Milos Raonic is coming off the most successful major tournament of his career.
The Canadian tennis star made it to the final of Wimbledon, beating legend Roger Federer along the way, before falling short in straight sets to Andy Murray.
Raonic wrote a first-person article Monday for The Players’ Tribune, looking back at what he learned from his experience at Wimbledon this year and did some reflecting on his blooming career.
“I closed out the greatest player in Wimbledon history, 6–3, 6–7 (3), 4–6, 7–5, 6–3,” Raonic wrote. “After I won, everyone in my camp was beyond excited. Personally, I never took a moment to really enjoy it because I got very obsessed with what I needed to do to win the final. It was my first Grand Slam final, and I was fixated on it. It didn’t end up going to plan.
Andy beat me in straight sets. I was more disappointed with the loss than I was happy with the victory over Roger in the semifinal. This was a very significant and important revelation for me — that I hate losing more than I like winning. There was much more pressure on Andy, but I tried to treat the Wimbledon final like any other match.
In retrospect, that’s the one thing that I probably shouldn’t have done. I should have embraced the fact that it wasn’t a normal match. I thought that, if I could put myself in that situation again soon, I would do things differently. By the end of the tournament, I had the feeling I was steering more closely to the path I wanted my career to take. And that’s why this year’s U.S. Open is one of the most important tournaments of my career.”
He admitted that beating the all-time great had a signifcant importance to him, as he had lost a close match to Federer at Wimbledon two years prior and Raonic had revenge on his mind.
“I didn’t just want to send a message. I wanted to make a statement,” said Raonic.
“This match had the same, eerie feel to it as the one in 2014. Even though I won the first set, I was just sort of hanging in there. He was playing better than I was, and even through the beginning of the fourth set he had chances to put me away. But I just told myself, Stay close, stay close, you can play better than this. I needed to find another gear. I knew I had it. I’d found it against Goffin.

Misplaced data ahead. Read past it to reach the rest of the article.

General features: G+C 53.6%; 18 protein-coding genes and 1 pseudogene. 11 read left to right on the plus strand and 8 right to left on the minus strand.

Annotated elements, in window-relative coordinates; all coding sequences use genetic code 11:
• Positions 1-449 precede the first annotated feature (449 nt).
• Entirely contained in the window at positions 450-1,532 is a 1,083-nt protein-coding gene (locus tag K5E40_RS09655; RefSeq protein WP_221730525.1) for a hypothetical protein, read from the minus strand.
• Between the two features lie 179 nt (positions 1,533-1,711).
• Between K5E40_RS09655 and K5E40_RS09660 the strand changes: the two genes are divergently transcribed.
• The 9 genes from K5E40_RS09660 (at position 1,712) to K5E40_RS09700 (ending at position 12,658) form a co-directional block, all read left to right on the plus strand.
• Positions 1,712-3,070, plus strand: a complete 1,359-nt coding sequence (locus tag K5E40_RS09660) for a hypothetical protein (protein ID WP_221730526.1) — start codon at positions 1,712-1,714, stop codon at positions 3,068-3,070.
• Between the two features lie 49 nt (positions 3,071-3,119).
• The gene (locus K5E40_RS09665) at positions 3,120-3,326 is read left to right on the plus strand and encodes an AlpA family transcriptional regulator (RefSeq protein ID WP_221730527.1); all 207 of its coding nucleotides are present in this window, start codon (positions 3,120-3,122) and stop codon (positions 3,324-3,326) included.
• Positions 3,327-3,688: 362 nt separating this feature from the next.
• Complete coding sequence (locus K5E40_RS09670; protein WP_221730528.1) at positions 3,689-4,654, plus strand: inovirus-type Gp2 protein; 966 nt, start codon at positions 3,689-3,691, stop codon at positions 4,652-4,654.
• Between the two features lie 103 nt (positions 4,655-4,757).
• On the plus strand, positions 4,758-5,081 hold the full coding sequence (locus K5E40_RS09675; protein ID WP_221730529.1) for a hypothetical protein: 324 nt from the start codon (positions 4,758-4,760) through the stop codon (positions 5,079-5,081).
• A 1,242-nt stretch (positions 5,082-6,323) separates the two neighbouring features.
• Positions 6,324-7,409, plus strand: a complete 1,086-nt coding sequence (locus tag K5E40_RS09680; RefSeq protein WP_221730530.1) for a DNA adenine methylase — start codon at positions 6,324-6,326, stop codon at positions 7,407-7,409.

All of a sudden, Roger was serving at 5–6, up 40–love, and I played one good point. In that instant, Roger seemed more human than ever — and then he gave me two double faults. Deuce. Suddenly I’m thinking, I can get on top of Roger here. Chances like that against “the Big Three” (Novak Djokovic, Rafael Nadal and Roger) are incredibly rare. You have to take them.”
Raonic thanked his parents for being very supportive and for never discussing tennis strategy with him, while acknowledging that tennis wasn’t his first sports love.
“We arrived in Canada with little financial means, but once my parents got established, they signed us up for sports,” he added. “They both played sports growing up, and you can even say I get my competitive streak from my mom. In 1999, my father signed me up for tennis camp because that was close to where we were living in Brampton, Ont., outside of Toronto. But the funny thing is, I didn’t love tennis at first — I had more fun playing street hockey, which was the sport of choice for all the Canadian kids in our neighborhood.”
Overall, Raonic is happy with his mindset heading into the U.S. Open and is very fortunate to have worked closely with his team of coaches. As his career has blossomed to a much higher degree — he admitted he realistically hoped to land in the top-10 at one point — Raonic’s career vision has drastically changed as well.
After his first Grand Slam tournament appearance in 2010, he was hoping that he would eventually be able to appear in the top-10 rankings. However, his career has blossomed to a much higher degree and as he has shown drastic improvement in his game, his internal goals and expectations have changed as well.
“I want to be No. 1 in the world,” he said. “I want to look back on my career, knowing I put everything I could into it. Hopefully that translates into winning a Slam, or a few Slams.”